The Life Of Mao Zedong

.. and drinking wine. Although the peasants rejected the traditional Buddhist religion by spurning idols, Mao praises the peasants for saving certain idols such as, a statue of Pao Cheng who was a official in the Sung Dynasty (960-1127), an impartial judge. 31 Finally, he applauds the Hunan peasant association for restoring order, which was to be a theme echoed by Mao during the Cultural Revolution when Mao relied on the military to restore order. Mao’s belief in the ability of peasants to organize and rule was at the heart of the Communist success in attaining power.

In 1927, the Guomingdang broke with the Communists. Chased from the urban areas, the Communists fled to the countryside. 32 This proved to be a blessing. Throughout the 1930’s, the Communists organized the rural areas and solidified the party organization. 33 The Japanese invasion of China during World War II, also provided Mao with opportunity to draw the Chinese people behind him in an united front against the Japanese invaders.

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Mao’s stature within the party continued to grow. After leading the Communists on the Long March to the City of Yunan in Northern China in 1935, he assumed leadership of the party at age 42. 34 Mao’s belief in harmony, set him upon a campaign that would solidify his power, and further strengthen his role, the Rectification Campaign (1942-1943). The Rectification Campaign was a harbinger of the purges that Mao would initiate again during the Cultural Revolution; it was a symbol of Mao’s belief in harmony and order. This campaign aimed at purging the party of Stalinist supporters. 35 Purging of dissident elements within the party created unity according to Mao.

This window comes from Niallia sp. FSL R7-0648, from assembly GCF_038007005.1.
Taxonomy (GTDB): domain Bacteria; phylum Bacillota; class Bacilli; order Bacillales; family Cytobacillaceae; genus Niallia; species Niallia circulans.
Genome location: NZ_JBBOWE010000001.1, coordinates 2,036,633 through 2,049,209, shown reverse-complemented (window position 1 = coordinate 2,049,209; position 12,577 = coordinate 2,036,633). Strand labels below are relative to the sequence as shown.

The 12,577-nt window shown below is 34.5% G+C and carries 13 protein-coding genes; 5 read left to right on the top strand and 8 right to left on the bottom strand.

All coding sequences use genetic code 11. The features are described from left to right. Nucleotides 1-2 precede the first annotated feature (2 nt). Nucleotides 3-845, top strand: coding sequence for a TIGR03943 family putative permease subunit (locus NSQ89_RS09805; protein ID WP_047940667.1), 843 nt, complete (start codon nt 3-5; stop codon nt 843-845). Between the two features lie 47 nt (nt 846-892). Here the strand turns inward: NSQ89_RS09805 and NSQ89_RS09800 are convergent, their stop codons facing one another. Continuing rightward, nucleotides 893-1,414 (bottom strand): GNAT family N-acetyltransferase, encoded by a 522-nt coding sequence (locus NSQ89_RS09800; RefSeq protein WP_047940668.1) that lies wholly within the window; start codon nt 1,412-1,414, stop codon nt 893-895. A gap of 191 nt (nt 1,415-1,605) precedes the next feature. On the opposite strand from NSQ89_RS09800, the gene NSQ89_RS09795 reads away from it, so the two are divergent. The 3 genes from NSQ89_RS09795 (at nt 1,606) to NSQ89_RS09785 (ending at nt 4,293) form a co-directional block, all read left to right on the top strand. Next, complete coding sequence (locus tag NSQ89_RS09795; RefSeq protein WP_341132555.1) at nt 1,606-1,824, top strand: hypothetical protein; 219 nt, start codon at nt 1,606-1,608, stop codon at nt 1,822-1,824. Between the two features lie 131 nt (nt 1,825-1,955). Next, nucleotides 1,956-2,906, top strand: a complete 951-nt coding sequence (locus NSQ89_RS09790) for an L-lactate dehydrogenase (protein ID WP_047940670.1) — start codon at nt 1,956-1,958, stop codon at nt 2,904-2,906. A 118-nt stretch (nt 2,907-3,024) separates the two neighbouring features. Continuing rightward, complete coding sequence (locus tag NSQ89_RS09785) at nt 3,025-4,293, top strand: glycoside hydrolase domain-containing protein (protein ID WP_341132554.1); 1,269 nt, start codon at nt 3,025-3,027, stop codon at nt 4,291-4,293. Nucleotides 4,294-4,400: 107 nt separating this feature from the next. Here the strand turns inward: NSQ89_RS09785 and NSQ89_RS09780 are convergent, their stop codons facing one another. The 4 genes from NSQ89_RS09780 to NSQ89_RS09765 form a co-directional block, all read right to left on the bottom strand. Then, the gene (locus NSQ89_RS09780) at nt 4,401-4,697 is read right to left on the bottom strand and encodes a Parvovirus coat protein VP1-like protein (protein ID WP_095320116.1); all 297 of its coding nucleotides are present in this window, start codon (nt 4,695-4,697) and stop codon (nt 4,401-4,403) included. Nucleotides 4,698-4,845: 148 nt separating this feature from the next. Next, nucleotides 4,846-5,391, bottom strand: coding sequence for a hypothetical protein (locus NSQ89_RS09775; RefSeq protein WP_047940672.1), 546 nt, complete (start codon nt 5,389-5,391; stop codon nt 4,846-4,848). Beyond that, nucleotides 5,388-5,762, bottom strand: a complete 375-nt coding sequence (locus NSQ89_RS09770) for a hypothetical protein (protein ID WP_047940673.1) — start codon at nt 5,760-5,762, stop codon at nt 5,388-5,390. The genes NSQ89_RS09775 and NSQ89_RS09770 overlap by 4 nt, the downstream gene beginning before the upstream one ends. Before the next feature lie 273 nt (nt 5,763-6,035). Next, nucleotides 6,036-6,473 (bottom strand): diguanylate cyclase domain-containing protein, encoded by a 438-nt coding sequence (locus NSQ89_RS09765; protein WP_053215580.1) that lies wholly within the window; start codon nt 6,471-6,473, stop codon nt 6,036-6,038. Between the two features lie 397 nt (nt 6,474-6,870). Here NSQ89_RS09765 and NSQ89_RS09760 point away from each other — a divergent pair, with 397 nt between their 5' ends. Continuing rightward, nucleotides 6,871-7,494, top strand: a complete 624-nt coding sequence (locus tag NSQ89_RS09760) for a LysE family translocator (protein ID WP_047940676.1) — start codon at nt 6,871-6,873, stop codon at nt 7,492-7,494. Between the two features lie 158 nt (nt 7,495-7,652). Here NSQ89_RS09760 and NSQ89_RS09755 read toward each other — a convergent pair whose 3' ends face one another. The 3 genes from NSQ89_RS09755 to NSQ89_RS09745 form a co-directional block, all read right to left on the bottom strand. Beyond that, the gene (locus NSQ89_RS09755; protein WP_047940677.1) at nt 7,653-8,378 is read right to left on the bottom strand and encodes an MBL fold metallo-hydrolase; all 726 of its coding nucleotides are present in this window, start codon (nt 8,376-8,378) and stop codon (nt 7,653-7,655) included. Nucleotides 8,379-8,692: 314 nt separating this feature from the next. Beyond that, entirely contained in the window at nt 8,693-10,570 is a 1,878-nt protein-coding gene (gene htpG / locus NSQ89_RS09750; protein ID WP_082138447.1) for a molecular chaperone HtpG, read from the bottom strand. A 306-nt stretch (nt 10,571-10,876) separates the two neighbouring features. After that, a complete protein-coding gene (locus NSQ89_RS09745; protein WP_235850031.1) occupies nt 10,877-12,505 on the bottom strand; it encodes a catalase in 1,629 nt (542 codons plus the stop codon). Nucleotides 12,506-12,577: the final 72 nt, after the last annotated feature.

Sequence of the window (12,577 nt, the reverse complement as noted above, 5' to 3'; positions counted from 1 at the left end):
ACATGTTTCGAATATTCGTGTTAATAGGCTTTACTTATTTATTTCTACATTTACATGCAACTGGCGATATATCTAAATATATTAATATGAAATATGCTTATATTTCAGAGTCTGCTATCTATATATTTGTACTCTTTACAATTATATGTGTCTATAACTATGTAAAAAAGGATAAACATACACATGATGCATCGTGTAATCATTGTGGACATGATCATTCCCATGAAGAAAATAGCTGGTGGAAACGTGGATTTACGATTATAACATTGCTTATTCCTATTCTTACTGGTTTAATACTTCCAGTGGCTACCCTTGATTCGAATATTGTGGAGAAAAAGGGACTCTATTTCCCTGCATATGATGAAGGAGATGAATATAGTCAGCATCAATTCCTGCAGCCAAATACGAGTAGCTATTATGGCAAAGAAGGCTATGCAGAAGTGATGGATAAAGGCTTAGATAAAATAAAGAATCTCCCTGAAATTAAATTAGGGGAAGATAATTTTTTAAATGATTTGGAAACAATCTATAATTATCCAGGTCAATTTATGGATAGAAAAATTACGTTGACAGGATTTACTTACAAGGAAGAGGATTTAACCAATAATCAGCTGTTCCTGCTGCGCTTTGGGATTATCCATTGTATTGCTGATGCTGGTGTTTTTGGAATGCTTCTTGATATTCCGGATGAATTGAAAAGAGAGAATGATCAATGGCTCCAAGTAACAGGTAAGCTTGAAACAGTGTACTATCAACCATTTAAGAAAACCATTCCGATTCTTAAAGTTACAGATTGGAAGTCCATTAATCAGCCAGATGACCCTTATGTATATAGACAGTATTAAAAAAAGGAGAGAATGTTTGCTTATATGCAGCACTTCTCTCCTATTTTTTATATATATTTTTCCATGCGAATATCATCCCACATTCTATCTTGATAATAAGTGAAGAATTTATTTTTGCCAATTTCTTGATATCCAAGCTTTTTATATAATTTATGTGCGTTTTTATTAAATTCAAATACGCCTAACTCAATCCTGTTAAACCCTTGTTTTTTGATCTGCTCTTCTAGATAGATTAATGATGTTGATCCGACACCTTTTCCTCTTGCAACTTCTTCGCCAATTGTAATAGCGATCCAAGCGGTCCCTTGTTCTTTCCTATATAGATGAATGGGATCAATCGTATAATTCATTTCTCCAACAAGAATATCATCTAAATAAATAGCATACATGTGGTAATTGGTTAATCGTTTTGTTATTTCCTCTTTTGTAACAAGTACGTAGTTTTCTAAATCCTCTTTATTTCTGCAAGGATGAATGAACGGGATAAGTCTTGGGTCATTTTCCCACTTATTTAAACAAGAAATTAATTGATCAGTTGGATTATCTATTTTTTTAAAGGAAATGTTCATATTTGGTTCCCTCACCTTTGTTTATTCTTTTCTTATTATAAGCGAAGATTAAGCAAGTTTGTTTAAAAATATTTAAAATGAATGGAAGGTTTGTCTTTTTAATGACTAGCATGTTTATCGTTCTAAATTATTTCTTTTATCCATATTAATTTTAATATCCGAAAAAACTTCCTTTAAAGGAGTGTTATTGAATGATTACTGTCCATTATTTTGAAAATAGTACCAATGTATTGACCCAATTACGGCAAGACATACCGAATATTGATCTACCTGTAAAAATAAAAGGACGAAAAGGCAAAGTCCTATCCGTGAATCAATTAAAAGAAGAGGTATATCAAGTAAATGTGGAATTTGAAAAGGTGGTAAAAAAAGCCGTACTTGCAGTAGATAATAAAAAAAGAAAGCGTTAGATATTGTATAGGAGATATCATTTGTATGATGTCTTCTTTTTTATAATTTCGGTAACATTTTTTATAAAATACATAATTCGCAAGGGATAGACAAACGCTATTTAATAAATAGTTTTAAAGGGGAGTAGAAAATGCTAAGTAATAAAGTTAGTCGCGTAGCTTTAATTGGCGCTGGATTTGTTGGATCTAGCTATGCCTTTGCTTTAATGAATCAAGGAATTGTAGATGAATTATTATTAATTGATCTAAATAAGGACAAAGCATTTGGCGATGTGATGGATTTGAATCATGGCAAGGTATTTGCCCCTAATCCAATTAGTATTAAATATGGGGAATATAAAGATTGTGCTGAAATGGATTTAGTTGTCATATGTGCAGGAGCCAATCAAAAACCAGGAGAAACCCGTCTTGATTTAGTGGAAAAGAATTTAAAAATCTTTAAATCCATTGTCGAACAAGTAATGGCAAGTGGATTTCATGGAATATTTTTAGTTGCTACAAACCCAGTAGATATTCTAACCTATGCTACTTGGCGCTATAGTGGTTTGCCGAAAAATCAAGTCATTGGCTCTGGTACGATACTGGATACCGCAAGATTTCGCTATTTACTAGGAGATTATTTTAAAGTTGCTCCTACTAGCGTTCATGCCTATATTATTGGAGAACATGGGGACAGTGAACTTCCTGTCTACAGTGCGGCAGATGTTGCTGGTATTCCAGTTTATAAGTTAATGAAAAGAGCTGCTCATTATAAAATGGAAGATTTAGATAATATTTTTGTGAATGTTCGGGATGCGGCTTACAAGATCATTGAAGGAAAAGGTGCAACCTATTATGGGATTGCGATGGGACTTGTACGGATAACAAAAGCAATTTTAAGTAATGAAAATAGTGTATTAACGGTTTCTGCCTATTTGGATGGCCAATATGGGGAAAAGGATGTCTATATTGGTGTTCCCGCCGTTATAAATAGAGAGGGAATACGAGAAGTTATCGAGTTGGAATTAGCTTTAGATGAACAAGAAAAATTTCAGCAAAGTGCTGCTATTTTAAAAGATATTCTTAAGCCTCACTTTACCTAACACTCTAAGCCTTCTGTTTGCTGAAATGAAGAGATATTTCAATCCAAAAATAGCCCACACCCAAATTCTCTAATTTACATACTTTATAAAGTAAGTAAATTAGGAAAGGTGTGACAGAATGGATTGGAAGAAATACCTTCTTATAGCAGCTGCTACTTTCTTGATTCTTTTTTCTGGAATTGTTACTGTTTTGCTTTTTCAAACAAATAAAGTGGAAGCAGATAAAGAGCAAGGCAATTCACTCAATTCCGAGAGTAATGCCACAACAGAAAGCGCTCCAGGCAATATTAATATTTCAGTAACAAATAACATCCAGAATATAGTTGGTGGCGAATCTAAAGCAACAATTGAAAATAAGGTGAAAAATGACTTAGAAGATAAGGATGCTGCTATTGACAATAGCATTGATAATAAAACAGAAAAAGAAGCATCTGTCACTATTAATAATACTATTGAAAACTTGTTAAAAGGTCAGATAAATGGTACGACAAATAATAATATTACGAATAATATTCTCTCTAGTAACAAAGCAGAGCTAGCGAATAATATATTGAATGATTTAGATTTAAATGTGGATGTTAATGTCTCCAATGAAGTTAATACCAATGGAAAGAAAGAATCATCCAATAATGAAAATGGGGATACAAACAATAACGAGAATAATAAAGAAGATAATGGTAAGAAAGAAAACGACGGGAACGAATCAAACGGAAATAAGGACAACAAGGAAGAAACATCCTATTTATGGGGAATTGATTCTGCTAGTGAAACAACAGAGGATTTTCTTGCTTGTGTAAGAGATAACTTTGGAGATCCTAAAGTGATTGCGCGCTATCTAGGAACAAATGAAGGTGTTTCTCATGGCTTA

The Rectification Campaign was a turning point for the Communists. With a strong leader, unity within, and a specifically tailored Chinese political ideology, the Communists made steady gains against the Guomingdang in the Chinese Civil War (1945-1949). By 1949, the Communists controlled the Chinese mainland. Not surprisingly, on October 1st, Mao proclaimed the People’s Republic of China. Equally in character, Mao’s proclamation took place at the Imperial Gate in Tianamen Square, the gate where the Emperors of China had stood prior to the fall of the Ch’ing Dynasty in 1911.

36 During the next five years, Mao focused on structuring the new Chinese government. 37 Again, Mao turned to Chinese history. Using the Imperial governments as a blueprint, he copied the principles of an Imperial state, with a commanding head as the supreme authority. Like that of an ancient Chinese family tree, authority was placed in one person: Mao. 38 Below Mao in authority, were a plethora of overlapping bureaucracies.

39 This structure served Mao in later years as these branches squabbled amongst themselves allowing Mao to rise above these disputes and be able to exercise absolute imperial power. By the mid 1950’s, Mao had what the Chinese Emperors, his childhood heroes, had struggled to create: a unified mainland China with a supreme ruler. Mao’s lifestyle during the 1950’s also began to resemble the imperial luxury of a Chinese Emperor. 40 His court consisted of an inner circle of around thirty to forty people who worked to his rhythm. 41 In bed for days, lounging by the side of a private pool, or enjoying a bevy of women, Mao lived in an atmosphere reminiscent of the Forbidden City, the place where Chinese Emperors were isolated from their country. His appetite and desire for luxury was continually satisfied.